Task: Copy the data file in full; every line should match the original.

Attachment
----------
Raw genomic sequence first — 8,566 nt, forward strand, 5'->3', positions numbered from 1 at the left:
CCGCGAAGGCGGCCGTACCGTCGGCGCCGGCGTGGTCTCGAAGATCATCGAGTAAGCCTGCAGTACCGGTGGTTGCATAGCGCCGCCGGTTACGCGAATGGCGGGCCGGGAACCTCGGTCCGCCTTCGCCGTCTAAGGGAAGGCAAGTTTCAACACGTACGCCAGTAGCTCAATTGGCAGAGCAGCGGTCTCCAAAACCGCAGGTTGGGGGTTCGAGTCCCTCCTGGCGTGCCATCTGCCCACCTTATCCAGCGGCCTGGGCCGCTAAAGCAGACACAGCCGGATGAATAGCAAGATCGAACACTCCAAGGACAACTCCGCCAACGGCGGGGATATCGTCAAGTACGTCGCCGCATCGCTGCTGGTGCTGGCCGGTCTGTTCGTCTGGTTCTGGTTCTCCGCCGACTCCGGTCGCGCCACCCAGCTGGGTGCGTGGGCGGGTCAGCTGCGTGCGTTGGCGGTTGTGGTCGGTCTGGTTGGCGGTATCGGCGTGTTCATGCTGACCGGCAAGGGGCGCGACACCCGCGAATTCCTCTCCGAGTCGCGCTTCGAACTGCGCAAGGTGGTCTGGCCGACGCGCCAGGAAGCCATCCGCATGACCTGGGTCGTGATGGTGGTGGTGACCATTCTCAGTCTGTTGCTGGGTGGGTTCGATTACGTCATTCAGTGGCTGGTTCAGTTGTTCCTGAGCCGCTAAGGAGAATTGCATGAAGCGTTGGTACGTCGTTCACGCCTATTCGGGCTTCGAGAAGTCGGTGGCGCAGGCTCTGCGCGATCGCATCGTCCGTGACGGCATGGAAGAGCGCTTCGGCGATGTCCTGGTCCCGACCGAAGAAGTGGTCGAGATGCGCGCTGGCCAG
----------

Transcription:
Raw genomic sequence first — 8,566 nt, forward strand, 5'->3', positions numbered from 1 at the left:
CCGCGAAGGCGGCCGTACCGTCGGCGCCGGCGTGGTCTCGAAGATCATCGAGTAAGCCTGCAGTACCGGTGGTTGCATAGCGCCGCCGGTTACGCGAATGGCGGGCCGGGAACCTCGGTCCGCCTTCGCCGTCTAAGGGAAGGCAAGTTTCAACACGTACGCCAGTAGCTCAATTGGCAGAGCAGCGGTCTCCAAAACCGCAGGTTGGGGGTTCGAGTCCCTCCTGGCGTGCCATCTGCCCACCTTATCCAGCGGCCTGGGCCGCTAAAGCAGACACAGCCGGATGAATAGCAAGATCGAACACTCCAAGGACAACTCCGCCAACGGCGGGGATATCGTCAAGTACGTCGCCGCATCGCTGCTGGTGCTGGCCGGTCTGTTCGTCTGGTTCTGGTTCTCCGCCGACTCCGGTCGCGCCACCCAGCTGGGTGCGTGGGCGGGTCAGCTGCGTGCGTTGGCGGTTGTGGTCGGTCTGGTTGGCGGTATCGGCGTGTTCATGCTGACCGGCAAGGGGCGCGACACCCGCGAATTCCTCTCCGAGTCGCGCTTCGAACTGCGCAAGGTGGTCTGGCCGACGCGCCAGGAAGCCATCCGCATGACCTGGGTCGTGATGGTGGTGGTGACCATTCTCAGTCTGTTGCTGGGTGGGTTCGATTACGTCATTCAGTGGCTGGTTCAGTTGTTCCTGAGCCGCTAAGGAGAATTGCATGAAGCGTTGGTACGTCGTTCACGCCTATTCGGGCTTCGAGAAGTCGGTGGCGCAGGCTCTGCGCGATCGCATCGTCCGTGACGGCATGGAAGAGCGCTTCGGCGATGTCCTGGTCCCGACCGAAGAAGTGGTCGAGATGCGCGCTGGCCAG